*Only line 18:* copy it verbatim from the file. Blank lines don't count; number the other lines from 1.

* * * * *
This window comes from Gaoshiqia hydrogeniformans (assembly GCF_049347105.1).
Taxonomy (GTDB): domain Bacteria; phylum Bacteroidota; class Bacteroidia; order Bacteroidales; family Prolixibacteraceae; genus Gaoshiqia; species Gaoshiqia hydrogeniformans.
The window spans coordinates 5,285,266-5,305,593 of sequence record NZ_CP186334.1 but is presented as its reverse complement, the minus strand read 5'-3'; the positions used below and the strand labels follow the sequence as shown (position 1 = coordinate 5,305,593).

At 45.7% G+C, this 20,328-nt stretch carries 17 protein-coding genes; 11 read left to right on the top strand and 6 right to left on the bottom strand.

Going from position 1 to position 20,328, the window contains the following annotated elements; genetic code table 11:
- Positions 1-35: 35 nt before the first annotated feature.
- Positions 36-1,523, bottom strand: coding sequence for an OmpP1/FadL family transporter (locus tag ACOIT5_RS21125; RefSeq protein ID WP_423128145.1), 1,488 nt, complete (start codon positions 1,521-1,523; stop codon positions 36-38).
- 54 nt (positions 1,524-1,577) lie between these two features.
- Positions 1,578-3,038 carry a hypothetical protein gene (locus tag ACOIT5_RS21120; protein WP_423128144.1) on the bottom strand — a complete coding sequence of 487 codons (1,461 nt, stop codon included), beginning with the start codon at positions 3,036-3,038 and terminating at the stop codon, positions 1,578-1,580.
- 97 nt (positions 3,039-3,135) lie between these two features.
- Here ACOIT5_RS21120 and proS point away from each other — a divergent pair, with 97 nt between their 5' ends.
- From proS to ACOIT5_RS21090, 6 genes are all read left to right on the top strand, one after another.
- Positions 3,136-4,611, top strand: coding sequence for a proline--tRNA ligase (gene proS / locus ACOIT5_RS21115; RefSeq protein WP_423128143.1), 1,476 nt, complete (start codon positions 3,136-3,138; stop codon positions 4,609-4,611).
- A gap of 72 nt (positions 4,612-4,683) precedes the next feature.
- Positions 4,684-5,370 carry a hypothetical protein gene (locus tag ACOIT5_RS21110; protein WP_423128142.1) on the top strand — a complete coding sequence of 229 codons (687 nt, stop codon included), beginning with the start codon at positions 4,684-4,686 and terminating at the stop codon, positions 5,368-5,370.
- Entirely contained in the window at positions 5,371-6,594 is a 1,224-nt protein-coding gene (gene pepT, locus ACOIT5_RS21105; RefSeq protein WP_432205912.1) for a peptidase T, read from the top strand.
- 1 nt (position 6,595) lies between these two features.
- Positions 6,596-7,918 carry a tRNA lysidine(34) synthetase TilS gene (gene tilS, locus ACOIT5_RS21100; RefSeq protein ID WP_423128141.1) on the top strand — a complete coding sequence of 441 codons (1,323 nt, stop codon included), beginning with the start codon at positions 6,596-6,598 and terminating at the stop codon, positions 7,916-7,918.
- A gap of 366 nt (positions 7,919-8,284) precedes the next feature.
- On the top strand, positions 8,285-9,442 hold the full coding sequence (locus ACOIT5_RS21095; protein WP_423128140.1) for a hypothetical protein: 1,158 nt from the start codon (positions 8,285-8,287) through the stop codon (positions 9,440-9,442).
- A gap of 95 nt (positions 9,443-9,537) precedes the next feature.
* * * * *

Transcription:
- Positions 6,596-7,918 carry a tRNA lysidine(34) synthetase TilS gene (gene tilS, locus ACOIT5_RS21100; RefSeq protein ID WP_423128141.1) on the top strand — a complete coding sequence of 441 codons (1,323 nt, stop codon included), beginning with the start codon at positions 6,596-6,598 and terminating at the stop codon, positions 7,916-7,918.